A son of Massachusetts, the birthplace of American liberty, and heir to a tradition of moral reform that already included the First Great Awakening and the temperance movement, Garrison came to the role of hardline agitator honestly. He was born in 1805 in Newburyport and brought up by a mother who, as he later recalled, possessed a mind “clear, vigorous, creative, lustrous, and sanctified by an ever-glowing piety,” and by an elderly couple his mother knew from church, the Bartletts. As a young man—still a boy, really— he tried his hand at shoemaking, store clerking, and carpentry. None of it took. He learned to cobble what he called a “tolerable” shoe, but disliked clerking, and ran away from his carpentry apprenticeship after only a few weeks. Garrison could read, though, and when, in 1818, Uncle Bartlett saw a help-wanted sign at the Newburyport Herald, the twelve-year-old boy found himself conscripted to the newspaper business.
Garrison did the drudge work at first—the dull, noisome labor of sweeping floors, toting water, and stamping dry the urine- soaked sheepskins used to apply ink to the press. A quick study, he was soon sorting pied, or jumbled, type and setting columns for publication. He even found time to pen a few anonymous articles (signed “An Old Bachelor” or “A.O.B.”) that he slipped under the editor’s door at night. At the Herald, Garrison tested his voice, learned to lay out a page, and absorbed whatever wisdom he could glean from his master, Ephraim W. Allen, a man who believed that newspapers “ought to be made the vehicle, and a most effective one, too, for disseminating literary, moral, and religious instruction.”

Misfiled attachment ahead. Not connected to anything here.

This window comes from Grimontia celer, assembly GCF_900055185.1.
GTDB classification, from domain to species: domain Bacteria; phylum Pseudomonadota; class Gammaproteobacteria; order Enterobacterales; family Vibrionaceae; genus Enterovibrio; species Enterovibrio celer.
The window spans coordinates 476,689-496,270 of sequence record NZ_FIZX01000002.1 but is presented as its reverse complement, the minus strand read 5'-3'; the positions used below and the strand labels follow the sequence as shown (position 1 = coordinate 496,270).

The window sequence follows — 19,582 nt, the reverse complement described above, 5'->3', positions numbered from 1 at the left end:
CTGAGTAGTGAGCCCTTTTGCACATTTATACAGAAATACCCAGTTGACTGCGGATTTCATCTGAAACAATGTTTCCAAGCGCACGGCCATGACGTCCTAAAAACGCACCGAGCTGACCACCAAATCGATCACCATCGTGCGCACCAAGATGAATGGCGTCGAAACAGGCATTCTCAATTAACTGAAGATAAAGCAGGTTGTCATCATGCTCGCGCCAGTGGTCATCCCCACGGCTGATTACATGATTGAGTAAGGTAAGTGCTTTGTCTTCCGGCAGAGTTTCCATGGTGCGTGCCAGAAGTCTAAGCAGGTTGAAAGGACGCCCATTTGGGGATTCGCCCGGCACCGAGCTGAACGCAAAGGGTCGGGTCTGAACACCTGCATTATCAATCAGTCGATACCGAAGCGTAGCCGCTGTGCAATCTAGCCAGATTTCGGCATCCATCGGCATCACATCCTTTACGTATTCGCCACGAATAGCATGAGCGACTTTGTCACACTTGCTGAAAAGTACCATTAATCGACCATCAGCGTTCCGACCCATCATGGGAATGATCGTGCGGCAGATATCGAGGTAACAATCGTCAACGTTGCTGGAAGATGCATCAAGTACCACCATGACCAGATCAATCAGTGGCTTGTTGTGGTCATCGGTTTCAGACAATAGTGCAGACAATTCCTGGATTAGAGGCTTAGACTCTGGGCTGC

That lesson and, as the scholars interviewed in The Abolitionists stress, the religious fervor of his mother would guide Garrison for the rest of his career: The news wasn’t an end unto itself, much less a moneymaking scheme in service to popular tastes, but a means of achieving some higher objective. For Garrison, however, just what that higher objective might be didn’t crystalize until 1828, when he encountered an itinerant Quaker abolitionist named Benjamin Lundy. Lundy was one of the few Americans—mostly Quakers—who had taken up and persisted in what many at the time considered the lost cause of emancipation. Lundy told Garrison of his own awakening to the evils of slavery (“the iron entered my soul,” he said), of his extensive travels since (he had preached abolition all over the country), and of his success in personally convincing slave owners to free their human property. Garrison was thrilled—his calling had come to him in the form of a slight, aged man with the kind of indefatigable moral convictions that made him seem immense. As Henry Mayer suggests in his biography, Garrison could see himself as Lundy a few years down the road. And the Quaker had a publication of his own, to boot: the Genius of Universal Emancipation, a Baltimore-based monthly dedicated to opening the eyes of the nation to its greatest sin.